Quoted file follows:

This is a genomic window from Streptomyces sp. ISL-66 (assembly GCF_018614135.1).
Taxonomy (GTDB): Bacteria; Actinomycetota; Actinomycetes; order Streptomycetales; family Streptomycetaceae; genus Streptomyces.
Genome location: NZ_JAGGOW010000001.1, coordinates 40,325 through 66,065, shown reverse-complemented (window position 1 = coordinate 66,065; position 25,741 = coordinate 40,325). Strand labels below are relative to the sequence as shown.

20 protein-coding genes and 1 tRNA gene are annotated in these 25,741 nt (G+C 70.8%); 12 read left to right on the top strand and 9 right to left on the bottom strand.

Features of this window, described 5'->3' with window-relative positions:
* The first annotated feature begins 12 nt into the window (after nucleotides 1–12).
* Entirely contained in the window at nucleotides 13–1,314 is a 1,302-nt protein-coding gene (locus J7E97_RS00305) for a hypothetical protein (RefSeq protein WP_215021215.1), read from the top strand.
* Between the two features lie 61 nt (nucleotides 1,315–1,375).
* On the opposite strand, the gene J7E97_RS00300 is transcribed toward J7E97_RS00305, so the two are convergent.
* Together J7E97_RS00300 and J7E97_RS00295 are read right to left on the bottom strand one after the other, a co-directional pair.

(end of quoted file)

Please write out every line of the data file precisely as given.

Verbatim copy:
This is a genomic window from Streptomyces sp. ISL-66 (assembly GCF_018614135.1).
Taxonomy (GTDB): Bacteria; Actinomycetota; Actinomycetes; order Streptomycetales; family Streptomycetaceae; genus Streptomyces.
Genome location: NZ_JAGGOW010000001.1, coordinates 40,325 through 66,065, shown reverse-complemented (window position 1 = coordinate 66,065; position 25,741 = coordinate 40,325). Strand labels below are relative to the sequence as shown.

20 protein-coding genes and 1 tRNA gene are annotated in these 25,741 nt (G+C 70.8%); 12 read left to right on the top strand and 9 right to left on the bottom strand.

Features of this window, described 5'->3' with window-relative positions:
* The first annotated feature begins 12 nt into the window (after nucleotides 1–12).
* Entirely contained in the window at nucleotides 13–1,314 is a 1,302-nt protein-coding gene (locus J7E97_RS00305) for a hypothetical protein (RefSeq protein WP_215021215.1), read from the top strand.
* Between the two features lie 61 nt (nucleotides 1,315–1,375).
* On the opposite strand, the gene J7E97_RS00300 is transcribed toward J7E97_RS00305, so the two are convergent.
* Together J7E97_RS00300 and J7E97_RS00295 are read right to left on the bottom strand one after the other, a co-directional pair.